Director Johnson, if he’s smart, will definitely grab Ana de Armas – as she was terrific. But, a better, more ingenious story might be called for. What do you think?

And, btw: Is that James Bond movie ever coming out? 

SHORT TAKES — Decades-old East Village institution the Pyramid Club — known at its heights for its drag performances and punk rock scene — will not be reopening after the coronavirus pandemic. Managers Maria Narciso and Quirino Perez confirm that the venue’s owners have decided to permanently close after 41 years, citing the economic downturn from the pandemic and a lack of guidance around nightclubs being able to reopen. Like countless restaurants and bars across the city, the Pyramid Club temporarily closed its doors in early March ahead of the indoor dining shutdown but never reopened them. “No one expected this pause to last more than a year,” Narciso tells EV Grieve. “While many businesses were allowed to open with heavy restrictions, nightclubs and performance venues/theaters have suffered the most.” Narciso, along with fiancé Perez, reportedly had plans in place to reopen the bar with a food menu and socially distant dance floor, but they were never able to present them to the venue’s owners. “For decades, managers have run The Pyramid Club with unfortunately very little communication from the owners,” adds Narciso. “We don’t know what their plans are, as they are very private people and rarely, if ever, talk about their business plans with us” …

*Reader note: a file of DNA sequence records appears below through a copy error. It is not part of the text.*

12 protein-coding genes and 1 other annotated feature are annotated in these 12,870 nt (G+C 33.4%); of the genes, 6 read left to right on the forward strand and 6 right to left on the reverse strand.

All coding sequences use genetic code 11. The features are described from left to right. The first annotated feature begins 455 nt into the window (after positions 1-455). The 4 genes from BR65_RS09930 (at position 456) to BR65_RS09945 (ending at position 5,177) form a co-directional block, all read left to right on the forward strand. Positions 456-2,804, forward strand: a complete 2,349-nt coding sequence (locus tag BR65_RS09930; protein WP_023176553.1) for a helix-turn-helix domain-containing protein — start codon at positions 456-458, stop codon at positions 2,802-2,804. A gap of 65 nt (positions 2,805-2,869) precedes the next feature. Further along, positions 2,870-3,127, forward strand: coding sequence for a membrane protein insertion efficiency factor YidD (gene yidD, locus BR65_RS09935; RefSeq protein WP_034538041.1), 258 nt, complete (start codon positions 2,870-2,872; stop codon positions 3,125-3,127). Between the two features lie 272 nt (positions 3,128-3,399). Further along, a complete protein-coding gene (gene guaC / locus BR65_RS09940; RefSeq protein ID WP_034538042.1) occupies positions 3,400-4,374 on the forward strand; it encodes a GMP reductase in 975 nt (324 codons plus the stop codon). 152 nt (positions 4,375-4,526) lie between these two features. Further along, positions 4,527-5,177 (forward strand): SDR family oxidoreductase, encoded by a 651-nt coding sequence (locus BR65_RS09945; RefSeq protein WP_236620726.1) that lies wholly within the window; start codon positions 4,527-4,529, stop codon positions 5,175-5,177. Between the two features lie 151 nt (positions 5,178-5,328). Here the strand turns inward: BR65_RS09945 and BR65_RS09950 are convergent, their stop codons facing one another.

Micky Dolenz will appear at Steel City Con in Pittsburgh June 11-13 and the first single from his eagerly awaited album Dolenz Sings Nesmith(7a Records) will be “Different Drum.” That single will be available April 23. “Different Drum” (written by Nesmith) as I understand it, was first brought to The Monkees’ Don Kirschner, but was rejected and Linda Ronstadt had a major hit with it. It was always a favorite and can’t wait to hear Dolenz perform it …

Richard Thompson, from Fairport Convention, has a memoir coming out entitled BEESWING: Losing My Way and Finding My Voice (1967-1975 (Algonquin Books) on 4/6. Fairport Convention was an era-defining group. This one should be excellent. More to come on this one … Ivan Taub’s (from The Oxfords) new play Mercy Street debuts online this Sunday … And, HAPPY BDAY Peter Abraham and (former Anna Nicole Smith mouthpiece) David Granoff.

NAMES IN THE NEWS — Ivey Passion; Tom & Lisa Cuddy; Peter Shendell; Randy Alexander; Lee Jeske; Tony King; David Beckham; Amanda Dissinger; Ken Dashow; Jeff Smityh; Steve Walter; Ricki Lee Jones; Tom Waits; Nick Ware; Thomas Silverman; and, ZIGGY!

Book Reviews

G. H. Harding is a four decades insider to the entertainment world. He’s worked for record companies; movie companies; video-production He’s worked for record companies; movie companies; video-production companies and several cable outlets. His anonymity is essential in bringing an unbiased view to his writings on pop culture. He is based in NYC.